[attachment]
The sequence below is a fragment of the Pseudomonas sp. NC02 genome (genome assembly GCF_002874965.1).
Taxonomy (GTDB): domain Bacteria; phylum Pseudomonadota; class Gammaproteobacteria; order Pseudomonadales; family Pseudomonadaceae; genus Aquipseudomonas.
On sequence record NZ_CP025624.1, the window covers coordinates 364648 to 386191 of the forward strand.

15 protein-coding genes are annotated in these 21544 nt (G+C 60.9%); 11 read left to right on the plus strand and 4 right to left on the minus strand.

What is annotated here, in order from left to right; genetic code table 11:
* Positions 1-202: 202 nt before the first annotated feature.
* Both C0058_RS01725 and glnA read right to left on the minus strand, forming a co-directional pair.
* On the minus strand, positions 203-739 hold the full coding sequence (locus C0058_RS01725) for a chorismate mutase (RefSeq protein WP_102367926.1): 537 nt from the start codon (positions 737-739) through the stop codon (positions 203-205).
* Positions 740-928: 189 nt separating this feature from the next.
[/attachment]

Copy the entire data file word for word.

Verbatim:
The sequence below is a fragment of the Pseudomonas sp. NC02 genome (genome assembly GCF_002874965.1).
Taxonomy (GTDB): domain Bacteria; phylum Pseudomonadota; class Gammaproteobacteria; order Pseudomonadales; family Pseudomonadaceae; genus Aquipseudomonas.
On sequence record NZ_CP025624.1, the window covers coordinates 364648 to 386191 of the forward strand.

15 protein-coding genes are annotated in these 21544 nt (G+C 60.9%); 11 read left to right on the plus strand and 4 right to left on the minus strand.

What is annotated here, in order from left to right; genetic code table 11:
* Positions 1-202: 202 nt before the first annotated feature.
* Both C0058_RS01725 and glnA read right to left on the minus strand, forming a co-directional pair.
* On the minus strand, positions 203-739 hold the full coding sequence (locus C0058_RS01725) for a chorismate mutase (RefSeq protein WP_102367926.1): 537 nt from the start codon (positions 737-739) through the stop codon (positions 203-205).
* Positions 740-928: 189 nt separating this feature from the next.